The effects of preferential selection and discrimination on beneficiaries' self-perceived competence and performance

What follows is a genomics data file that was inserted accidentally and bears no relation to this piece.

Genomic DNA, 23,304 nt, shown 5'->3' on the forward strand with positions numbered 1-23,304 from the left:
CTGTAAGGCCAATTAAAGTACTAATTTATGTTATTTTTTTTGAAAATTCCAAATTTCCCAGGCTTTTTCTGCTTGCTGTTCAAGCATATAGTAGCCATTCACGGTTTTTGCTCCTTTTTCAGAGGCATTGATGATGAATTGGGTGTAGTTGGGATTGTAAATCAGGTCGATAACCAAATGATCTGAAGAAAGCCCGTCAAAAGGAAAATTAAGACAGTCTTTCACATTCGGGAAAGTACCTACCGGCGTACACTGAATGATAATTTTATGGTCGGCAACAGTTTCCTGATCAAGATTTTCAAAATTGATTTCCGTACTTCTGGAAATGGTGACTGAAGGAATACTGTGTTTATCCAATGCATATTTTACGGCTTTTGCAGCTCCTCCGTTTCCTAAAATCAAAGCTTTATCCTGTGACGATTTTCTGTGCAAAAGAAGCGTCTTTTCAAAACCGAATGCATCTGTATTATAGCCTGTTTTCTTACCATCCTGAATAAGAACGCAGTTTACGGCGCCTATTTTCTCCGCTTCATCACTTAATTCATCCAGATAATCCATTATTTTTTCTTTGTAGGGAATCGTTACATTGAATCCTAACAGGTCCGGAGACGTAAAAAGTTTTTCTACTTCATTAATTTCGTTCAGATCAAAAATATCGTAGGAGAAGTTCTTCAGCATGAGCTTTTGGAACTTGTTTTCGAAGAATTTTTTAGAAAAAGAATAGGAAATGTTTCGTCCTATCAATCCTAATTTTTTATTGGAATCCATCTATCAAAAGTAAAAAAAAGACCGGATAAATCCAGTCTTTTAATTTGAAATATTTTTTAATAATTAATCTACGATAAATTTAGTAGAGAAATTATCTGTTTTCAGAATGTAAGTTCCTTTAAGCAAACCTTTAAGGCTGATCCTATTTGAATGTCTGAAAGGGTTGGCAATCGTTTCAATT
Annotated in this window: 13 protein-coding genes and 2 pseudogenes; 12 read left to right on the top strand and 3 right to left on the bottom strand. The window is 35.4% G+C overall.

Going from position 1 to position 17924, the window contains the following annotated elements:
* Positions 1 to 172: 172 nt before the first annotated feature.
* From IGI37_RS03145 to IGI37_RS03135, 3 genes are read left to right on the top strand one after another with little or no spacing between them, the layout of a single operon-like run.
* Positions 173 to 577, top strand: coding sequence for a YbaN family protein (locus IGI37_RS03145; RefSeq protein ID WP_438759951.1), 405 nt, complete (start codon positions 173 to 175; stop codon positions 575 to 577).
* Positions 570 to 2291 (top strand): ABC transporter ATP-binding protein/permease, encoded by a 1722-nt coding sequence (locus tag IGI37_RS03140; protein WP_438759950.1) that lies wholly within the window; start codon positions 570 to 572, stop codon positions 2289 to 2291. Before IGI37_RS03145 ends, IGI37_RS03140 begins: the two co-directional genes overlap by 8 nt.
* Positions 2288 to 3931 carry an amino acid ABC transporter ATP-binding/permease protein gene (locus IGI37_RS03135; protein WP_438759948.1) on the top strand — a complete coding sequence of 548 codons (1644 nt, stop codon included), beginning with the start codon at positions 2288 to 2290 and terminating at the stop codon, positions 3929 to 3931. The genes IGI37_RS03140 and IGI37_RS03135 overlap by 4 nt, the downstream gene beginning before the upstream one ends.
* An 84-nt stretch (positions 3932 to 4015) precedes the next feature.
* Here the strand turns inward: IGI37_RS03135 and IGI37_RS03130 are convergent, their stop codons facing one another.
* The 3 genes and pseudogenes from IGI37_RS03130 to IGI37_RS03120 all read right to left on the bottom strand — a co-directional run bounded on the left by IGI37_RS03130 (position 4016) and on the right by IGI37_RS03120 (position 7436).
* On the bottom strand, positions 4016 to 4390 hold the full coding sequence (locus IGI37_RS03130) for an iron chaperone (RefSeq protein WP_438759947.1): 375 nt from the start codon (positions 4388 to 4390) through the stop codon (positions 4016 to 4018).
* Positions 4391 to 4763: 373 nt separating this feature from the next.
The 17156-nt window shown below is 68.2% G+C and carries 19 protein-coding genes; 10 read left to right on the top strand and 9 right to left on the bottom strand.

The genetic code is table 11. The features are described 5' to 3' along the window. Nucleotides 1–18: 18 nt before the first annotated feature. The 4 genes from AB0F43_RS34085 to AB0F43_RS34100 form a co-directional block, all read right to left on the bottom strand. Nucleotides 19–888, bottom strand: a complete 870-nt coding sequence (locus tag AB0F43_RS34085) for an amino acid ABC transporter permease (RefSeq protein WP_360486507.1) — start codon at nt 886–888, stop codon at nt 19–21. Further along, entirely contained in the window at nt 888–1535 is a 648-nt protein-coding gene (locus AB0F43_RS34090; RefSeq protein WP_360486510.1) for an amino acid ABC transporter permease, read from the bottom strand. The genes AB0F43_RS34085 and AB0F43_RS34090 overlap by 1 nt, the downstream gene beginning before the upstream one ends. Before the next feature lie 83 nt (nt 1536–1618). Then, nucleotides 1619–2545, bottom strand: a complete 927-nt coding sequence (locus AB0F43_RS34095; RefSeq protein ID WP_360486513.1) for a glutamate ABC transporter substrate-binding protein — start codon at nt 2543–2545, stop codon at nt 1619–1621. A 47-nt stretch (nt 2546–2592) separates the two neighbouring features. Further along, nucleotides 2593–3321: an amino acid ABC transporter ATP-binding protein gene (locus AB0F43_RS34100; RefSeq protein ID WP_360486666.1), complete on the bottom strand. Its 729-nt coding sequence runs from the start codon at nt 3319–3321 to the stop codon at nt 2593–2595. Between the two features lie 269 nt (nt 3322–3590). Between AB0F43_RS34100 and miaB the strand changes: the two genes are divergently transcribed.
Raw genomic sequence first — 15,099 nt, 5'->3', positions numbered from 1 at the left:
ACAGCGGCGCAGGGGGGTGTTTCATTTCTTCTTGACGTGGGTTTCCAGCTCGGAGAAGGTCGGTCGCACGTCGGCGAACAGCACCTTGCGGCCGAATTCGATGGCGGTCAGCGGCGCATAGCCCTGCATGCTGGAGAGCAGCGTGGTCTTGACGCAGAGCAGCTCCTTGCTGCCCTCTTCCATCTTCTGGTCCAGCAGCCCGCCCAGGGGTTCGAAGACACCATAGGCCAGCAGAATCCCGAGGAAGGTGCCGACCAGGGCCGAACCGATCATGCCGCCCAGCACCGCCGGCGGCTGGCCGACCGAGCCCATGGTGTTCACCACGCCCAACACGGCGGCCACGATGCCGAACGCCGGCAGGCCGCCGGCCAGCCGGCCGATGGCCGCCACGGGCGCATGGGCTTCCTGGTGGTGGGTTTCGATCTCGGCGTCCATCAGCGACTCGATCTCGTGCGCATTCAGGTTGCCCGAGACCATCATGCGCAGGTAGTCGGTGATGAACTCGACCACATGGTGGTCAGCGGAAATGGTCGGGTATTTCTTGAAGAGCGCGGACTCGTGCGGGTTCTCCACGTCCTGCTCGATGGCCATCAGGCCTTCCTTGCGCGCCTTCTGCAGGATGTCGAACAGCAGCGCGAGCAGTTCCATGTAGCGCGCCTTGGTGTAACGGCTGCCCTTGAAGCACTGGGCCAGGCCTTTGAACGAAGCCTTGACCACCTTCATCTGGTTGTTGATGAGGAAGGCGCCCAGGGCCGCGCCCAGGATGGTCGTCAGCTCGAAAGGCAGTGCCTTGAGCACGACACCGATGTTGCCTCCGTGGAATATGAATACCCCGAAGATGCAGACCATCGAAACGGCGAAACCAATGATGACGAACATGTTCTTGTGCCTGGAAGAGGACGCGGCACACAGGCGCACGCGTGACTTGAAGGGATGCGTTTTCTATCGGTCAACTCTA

Past research has shown that preferential selection result in negative reactions. The goal of this study is to investigate whether individuals will respond negatively to preferential selection when they perceive that bias against target group members exists in the selection process. In particular, I examine reactions pertaining to self-perceived competence, fairness perceptions, task importance, and performance. I hypothesized that the attributional ambiguity experienced when one is preferentially selected might be alleviated if one receives information about bias in the selection test against their group. A (selection condition: preferential selection vs. no preferential selection) 2 x 2 (discrimination condition: no bias vs. bias) experimental design was used. Participants were undergraduate women ('N' = 85) ostensibly participating in an assessment centre. Results were mixed, but were generally not in line with past research. Participants did not experience adverse reactions from being preferentially selected. However, they experienced adverse reactions to being discriminated against.